Years you’ve been walking around this place.
Something compels you outside to walk again:
grating crow-calls, incessant twitch of wagtails,
a breeze that can’t open anything cool
in this harsh summer morning. There
is no moisture to be sucked out of anything,
but this should also be familiar. Outside,
walking trails worn as if hundreds of sheep
made daily use of them, but none do, only
you, small animal life and insects crossing
erratically, or in set-patterns that don’t declare
themselves to you, or if they have in the past,
no longer do so. A branch of jam tree snapped
under the weight of mistletoe has dried to crumbling,
and you don’t remember when it fell,
though you recall you’re always vigilant.
Something like sugar glass crunches
beneath your boots. Oat stubble spikes
then gives way. Repetition
should have flattened the last spikes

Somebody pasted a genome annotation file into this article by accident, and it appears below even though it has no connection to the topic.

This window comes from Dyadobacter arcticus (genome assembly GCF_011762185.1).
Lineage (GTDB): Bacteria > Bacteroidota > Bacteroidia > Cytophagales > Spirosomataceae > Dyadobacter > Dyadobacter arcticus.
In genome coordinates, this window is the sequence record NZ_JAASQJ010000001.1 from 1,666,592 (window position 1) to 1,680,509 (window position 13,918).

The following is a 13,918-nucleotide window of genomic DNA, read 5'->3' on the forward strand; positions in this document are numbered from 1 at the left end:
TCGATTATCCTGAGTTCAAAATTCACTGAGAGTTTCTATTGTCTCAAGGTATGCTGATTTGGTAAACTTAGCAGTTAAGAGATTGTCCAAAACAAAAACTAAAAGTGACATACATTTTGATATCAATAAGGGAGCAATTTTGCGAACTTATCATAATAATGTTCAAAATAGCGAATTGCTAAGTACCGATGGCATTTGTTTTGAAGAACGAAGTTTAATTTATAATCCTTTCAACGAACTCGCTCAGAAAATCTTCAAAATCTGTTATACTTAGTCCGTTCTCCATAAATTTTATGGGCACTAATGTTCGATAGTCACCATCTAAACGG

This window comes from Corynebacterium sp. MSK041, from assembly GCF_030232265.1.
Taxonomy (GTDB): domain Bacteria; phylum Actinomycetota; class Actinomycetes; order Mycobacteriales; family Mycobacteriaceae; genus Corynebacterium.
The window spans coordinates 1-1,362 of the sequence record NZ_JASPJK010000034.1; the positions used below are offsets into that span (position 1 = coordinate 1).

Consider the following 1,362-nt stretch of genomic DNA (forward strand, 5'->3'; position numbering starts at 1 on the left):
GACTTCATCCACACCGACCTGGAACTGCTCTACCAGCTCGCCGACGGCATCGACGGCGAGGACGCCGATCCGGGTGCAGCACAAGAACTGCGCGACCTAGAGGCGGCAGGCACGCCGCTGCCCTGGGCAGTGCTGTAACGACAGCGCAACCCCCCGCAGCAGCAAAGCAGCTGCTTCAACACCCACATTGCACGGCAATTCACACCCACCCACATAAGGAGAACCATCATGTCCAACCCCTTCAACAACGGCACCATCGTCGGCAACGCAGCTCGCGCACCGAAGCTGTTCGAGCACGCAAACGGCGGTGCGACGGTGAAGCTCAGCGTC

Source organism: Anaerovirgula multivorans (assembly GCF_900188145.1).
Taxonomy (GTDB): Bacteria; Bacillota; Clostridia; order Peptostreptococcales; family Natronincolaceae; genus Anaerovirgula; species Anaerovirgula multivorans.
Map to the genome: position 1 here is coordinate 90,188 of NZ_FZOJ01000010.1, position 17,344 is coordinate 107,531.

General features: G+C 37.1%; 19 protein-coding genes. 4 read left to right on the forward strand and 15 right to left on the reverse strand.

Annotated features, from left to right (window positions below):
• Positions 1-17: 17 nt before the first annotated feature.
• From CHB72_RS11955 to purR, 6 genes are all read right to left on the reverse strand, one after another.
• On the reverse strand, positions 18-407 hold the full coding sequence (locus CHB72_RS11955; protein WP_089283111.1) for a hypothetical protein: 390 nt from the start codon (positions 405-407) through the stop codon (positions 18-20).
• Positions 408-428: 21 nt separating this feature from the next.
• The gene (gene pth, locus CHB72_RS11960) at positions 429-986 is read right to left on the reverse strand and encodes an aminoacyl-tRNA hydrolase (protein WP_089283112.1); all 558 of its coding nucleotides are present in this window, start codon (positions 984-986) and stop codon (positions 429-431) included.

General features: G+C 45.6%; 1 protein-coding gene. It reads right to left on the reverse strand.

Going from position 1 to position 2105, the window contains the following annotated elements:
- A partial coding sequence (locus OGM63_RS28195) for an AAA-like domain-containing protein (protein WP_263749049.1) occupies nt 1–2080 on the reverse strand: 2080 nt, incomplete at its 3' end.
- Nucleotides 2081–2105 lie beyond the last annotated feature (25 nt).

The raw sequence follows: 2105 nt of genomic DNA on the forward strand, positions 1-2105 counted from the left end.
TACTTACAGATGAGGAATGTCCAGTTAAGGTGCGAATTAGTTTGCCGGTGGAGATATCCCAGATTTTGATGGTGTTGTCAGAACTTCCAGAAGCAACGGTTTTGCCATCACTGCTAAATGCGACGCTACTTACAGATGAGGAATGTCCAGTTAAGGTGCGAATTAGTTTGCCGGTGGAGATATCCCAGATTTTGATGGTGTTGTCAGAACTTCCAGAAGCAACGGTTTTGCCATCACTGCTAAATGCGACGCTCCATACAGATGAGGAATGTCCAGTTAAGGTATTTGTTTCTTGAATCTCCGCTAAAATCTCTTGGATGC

months ago. There’s no point of connection.
It’s as if the constant, persistent, obsessive
mapping and naming and blood-letting of self
into the same place—your place—
was a ruse, a ghosting, a skin-deep
placation of the need for location.
You’ve forgotten every sensation,
but the names of what you see
pop up like crib cards.
John Kinsella’s new book of stories, Pantheism, is forthcoming in Australia in late 2020; his new book of poetry, Insomnia, is forthcoming from W. W. Norton next year also. His critical book Polysituatedness was published by Manchester University Press in 2016. His Activist Poetics: Anarchy in the Avon Valley was published in 2010 by Liverpool University Press. He is a fellow of Churchill College, Cambridge University, and professor of literature and environment at Curtin University, Western Australia. (updated 9/2019)